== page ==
Keeping Sunday Holy
Emphasizing Mass as Center of Christian Life
ROME, FEB. 27, 2005 (Zenit) - Trying to ensure Christians celebrate Sunday as a special day is one of the aims of the Year of the Eucharist the Church is now observing. In his apostolic letter on the year, "Mane Nobiscum Domine," John Paul II wrote: "In a particular way I ask that every effort be made this year to experience Sunday as the day of the Lord and the day of the Church" (No. 23).
The Pope also called upon priests during the special year, which continues through October 2005, to pay more attention to the celebration of Sunday Mass as an event that unites the entire parish.
During his homily last Oct. 17 at the Mass held to mark the start of the special year, the Pontiff noted that particularly on a Sunday the Church lives the mystery of the Eucharist. Moreover, through the Eucharistic celebration the Christian community is called to a greater brotherhood and service to others.
The Holy Father's call to reinforce the importance of Sunday Mass has been followed up in a recent meeting of the Pontifical Commission for Latin America, held Jan. 18-21. The commission issued a series of pastoral recommendations on how to maintain the Sunday Mass as a central feature of Christian life.
When Sunday loses its special meaning, it becomes absorbed into the generic concept of "weekend," the commission observed. Christians, instead, need to keep in mind that Sunday Mass should be at the heart of their religious life. Sunday Mass attendance is also an important means to ensure the Church maintains its missionary fervor, which is strengthened through a regular contact with Jesus in the Eucharist.
The commission insisted on the need for a dignified celebration of the Eucharist. This covers everything from the ornaments used by the priest, to the music used in the ceremony, to the way the liturgy is organized. This dignity must be safeguarded even in circumstances that present special difficulties, such as prisons, hospitals and nursing homes.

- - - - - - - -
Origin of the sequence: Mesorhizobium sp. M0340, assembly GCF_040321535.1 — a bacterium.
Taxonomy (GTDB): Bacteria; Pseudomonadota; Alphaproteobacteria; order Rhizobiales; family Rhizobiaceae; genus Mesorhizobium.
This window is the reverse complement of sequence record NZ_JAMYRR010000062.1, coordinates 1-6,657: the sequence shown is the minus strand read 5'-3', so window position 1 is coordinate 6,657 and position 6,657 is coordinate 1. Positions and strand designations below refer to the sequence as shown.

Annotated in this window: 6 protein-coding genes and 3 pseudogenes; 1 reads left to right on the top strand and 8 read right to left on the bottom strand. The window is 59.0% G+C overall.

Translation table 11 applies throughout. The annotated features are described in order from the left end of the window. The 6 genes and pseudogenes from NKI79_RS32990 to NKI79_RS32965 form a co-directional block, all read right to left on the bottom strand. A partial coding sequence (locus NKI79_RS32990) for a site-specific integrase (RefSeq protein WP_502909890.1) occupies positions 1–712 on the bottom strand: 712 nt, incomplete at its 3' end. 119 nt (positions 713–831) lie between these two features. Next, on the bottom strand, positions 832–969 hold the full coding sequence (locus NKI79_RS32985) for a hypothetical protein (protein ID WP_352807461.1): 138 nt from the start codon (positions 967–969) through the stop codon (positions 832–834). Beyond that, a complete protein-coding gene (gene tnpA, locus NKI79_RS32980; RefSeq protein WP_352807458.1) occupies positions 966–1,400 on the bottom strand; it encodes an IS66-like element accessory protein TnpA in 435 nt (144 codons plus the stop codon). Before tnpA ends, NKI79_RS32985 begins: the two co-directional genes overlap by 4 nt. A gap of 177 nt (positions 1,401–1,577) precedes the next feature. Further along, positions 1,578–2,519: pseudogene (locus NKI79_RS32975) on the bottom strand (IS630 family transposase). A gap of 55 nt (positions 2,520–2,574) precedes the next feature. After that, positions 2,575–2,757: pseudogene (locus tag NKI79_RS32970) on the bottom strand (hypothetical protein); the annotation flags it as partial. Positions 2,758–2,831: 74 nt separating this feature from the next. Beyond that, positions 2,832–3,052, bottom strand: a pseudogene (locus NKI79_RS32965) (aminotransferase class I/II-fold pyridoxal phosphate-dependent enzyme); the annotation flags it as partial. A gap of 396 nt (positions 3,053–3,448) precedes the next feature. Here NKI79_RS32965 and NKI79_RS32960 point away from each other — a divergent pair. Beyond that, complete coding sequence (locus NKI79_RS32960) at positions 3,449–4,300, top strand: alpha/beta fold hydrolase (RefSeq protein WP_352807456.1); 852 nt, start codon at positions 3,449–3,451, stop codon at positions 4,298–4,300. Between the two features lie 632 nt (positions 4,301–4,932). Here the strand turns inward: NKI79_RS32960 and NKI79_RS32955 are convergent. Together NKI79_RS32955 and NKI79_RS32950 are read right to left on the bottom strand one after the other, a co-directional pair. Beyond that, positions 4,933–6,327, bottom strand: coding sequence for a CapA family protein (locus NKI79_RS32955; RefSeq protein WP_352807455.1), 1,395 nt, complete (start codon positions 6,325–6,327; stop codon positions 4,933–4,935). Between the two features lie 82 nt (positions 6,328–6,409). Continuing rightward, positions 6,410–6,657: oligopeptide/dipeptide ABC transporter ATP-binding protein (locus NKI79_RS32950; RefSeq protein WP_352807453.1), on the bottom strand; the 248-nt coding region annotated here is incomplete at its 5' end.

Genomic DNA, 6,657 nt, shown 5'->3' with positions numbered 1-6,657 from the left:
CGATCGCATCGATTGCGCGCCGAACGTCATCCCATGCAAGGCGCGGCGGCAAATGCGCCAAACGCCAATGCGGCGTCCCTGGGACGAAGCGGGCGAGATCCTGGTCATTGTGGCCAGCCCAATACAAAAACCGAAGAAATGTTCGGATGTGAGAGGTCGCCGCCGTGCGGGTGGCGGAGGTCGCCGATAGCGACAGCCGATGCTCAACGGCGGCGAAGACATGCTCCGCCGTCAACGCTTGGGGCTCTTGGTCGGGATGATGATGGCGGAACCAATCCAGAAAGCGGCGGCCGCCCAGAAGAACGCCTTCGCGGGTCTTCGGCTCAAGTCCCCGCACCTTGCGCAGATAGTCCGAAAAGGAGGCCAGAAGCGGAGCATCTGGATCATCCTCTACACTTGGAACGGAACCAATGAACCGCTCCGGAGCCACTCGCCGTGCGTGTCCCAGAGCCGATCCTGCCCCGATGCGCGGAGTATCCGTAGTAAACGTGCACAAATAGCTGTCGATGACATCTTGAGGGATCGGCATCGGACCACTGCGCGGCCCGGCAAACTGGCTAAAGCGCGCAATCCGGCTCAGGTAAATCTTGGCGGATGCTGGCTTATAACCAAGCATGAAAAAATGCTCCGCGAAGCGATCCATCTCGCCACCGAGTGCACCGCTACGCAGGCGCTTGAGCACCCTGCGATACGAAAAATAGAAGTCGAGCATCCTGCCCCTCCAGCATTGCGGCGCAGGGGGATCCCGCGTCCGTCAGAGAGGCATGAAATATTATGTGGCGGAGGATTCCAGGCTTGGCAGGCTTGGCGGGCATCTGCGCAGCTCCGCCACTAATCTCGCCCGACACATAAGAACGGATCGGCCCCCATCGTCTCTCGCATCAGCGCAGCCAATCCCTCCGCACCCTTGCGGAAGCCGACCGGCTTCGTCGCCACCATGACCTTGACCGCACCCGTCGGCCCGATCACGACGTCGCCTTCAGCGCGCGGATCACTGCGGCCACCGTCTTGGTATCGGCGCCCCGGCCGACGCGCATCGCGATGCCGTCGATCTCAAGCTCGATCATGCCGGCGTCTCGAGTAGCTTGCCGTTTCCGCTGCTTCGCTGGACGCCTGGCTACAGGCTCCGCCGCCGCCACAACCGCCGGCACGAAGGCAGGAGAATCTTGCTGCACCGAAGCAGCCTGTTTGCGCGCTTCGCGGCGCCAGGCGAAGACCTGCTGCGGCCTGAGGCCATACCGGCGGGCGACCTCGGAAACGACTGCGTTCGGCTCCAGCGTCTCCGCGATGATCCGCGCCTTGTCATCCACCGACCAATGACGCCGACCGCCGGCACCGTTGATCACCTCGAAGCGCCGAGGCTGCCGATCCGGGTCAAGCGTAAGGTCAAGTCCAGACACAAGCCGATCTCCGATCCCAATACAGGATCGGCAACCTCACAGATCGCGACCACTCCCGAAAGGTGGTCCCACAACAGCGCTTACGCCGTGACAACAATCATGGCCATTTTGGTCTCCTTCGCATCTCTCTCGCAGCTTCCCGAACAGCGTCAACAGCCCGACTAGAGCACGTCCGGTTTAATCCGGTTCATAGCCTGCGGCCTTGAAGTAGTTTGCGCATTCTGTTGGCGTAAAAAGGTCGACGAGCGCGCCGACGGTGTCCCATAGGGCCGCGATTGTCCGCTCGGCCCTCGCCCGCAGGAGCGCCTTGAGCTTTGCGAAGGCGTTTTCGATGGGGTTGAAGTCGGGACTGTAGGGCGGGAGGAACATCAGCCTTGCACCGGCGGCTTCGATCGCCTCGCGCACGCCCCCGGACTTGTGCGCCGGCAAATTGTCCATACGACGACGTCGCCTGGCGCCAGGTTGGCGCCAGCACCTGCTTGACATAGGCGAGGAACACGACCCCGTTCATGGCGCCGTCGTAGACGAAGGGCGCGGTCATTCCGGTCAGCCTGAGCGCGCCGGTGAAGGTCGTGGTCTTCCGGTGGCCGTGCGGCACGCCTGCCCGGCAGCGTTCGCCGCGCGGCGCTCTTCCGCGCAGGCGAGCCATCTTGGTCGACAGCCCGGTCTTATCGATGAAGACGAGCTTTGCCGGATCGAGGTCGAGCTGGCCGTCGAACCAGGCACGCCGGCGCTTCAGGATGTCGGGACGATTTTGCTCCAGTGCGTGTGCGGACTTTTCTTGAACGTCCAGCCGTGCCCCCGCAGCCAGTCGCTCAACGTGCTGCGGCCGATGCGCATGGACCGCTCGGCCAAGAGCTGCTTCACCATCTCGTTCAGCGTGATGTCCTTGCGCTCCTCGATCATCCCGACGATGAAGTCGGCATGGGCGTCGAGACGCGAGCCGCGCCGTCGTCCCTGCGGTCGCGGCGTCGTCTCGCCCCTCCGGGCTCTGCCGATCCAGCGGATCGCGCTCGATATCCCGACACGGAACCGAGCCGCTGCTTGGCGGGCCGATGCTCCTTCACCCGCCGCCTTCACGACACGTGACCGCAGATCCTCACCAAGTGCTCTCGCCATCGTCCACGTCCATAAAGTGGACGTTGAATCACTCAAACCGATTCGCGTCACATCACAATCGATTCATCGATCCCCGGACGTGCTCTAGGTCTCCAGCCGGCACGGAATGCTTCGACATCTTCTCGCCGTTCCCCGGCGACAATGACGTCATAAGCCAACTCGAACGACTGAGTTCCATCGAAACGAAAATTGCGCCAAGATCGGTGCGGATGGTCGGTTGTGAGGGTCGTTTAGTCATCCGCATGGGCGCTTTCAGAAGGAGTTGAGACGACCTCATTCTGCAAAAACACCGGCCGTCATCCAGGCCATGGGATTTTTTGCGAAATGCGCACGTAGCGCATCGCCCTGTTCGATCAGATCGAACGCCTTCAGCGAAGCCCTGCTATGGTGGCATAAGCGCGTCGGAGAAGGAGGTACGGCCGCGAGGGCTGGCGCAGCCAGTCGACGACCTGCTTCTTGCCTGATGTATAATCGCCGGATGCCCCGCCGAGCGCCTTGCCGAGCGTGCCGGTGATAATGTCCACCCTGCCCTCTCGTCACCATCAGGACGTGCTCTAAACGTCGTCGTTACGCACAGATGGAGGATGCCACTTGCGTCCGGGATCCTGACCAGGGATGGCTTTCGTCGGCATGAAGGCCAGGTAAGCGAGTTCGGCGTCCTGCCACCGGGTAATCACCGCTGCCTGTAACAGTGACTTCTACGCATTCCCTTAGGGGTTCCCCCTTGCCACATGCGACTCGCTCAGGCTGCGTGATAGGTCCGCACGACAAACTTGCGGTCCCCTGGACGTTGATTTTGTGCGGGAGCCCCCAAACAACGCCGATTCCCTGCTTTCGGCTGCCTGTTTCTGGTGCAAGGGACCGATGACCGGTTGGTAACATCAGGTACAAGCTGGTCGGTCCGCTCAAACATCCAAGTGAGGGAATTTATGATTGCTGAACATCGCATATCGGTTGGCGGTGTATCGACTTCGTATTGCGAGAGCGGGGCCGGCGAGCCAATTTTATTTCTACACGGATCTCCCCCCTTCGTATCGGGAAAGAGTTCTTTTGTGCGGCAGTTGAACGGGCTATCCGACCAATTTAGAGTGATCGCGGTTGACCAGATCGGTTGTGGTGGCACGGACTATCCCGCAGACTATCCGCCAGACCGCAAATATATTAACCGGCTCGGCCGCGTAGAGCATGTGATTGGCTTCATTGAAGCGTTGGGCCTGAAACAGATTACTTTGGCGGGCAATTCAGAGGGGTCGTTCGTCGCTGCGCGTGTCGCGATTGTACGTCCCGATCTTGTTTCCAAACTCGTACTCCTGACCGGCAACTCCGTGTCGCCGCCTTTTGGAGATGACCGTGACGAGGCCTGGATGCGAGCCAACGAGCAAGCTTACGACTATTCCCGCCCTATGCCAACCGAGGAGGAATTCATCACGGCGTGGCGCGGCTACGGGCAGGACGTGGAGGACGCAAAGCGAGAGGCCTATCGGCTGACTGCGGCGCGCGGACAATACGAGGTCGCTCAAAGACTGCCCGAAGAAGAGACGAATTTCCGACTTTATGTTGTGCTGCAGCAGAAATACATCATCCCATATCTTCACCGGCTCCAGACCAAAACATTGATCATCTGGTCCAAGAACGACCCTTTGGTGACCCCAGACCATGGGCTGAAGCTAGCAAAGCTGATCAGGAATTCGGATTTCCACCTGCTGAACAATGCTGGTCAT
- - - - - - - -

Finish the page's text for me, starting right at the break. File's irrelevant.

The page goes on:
The Lord's Day
Another recommendation concerns the need for an active participation by everyone in the celebration. To ensure this, the commission called upon priests and laity alike to meditate on the meaning of Sunday Mass as the central moment of the Lord's Day.
The commission urged priests to increase their reverence at Mass, reflecting in their words and acts the great value of the mystery they are celebrating. The panel also recommended that adequate care be given to the preparation of the Sunday homily, basing its content on Scripture, the Tradition of the Church and the magisterium.
For those who participate in some way in the liturgical celebration as acolytes, readers, Eucharistic ministers, etc., the commission asked that they be given a careful preparation in the roles they carry out.
Another way in which the Christian community can value better Sunday Mass is through an adequate catechesis. The commission called for an increased effort in communicating the value of the Mass. Part of this involves a greater awareness of the connection between the sacraments, for example, baptism, confirmation and the Eucharist. As well, a more-frequent participation in the sacrament of reconciliation is suggested in order to ensure worthy reception of Communion.
The commission also noted the importance of ensuring that the whole family participates together in the Sunday Eucharist. Related to this is the need to teach within the family the importance of the Eucharist.
In Australia and Ireland
In recent weeks other countries have also responded to the Pope's call to reinforce Sunday Mass during the Year of the Eucharist.
A Jan. 20 press release by the Australian bishops' conference announced a program prepared by the National Liturgical Commission. The initiative will get under way during the Sundays of Easter and is linked with a proposal for a period of Eucharistic devotion from Trinity Sunday to Corpus Christi.
In the introduction to the program, the chairman of the episcopate's Committee for Liturgy, Bishop Kevin Manning, recalled the invitation of John Paul II for Catholics to dedicate the current year to the Eucharist.
"The Australian bishops have responded to the Holy Father's invitation and now offer the program, 'Sunday: Sacrament of Easter,' to the Australian Church as a means of enlivening our celebration of the Eucharist and to encourage devotion to the Most Blessed Sacrament," Bishop Manning wrote.
In Ireland, meanwhile, the Diocese of Down and Connor announced last Monday that it will be starting a series of lessons in its parishes on the meaning of the Eucharist, reported the Irish Independent.
Launching the campaign, Bishop Patrick Walsh warned that Sunday is no ...
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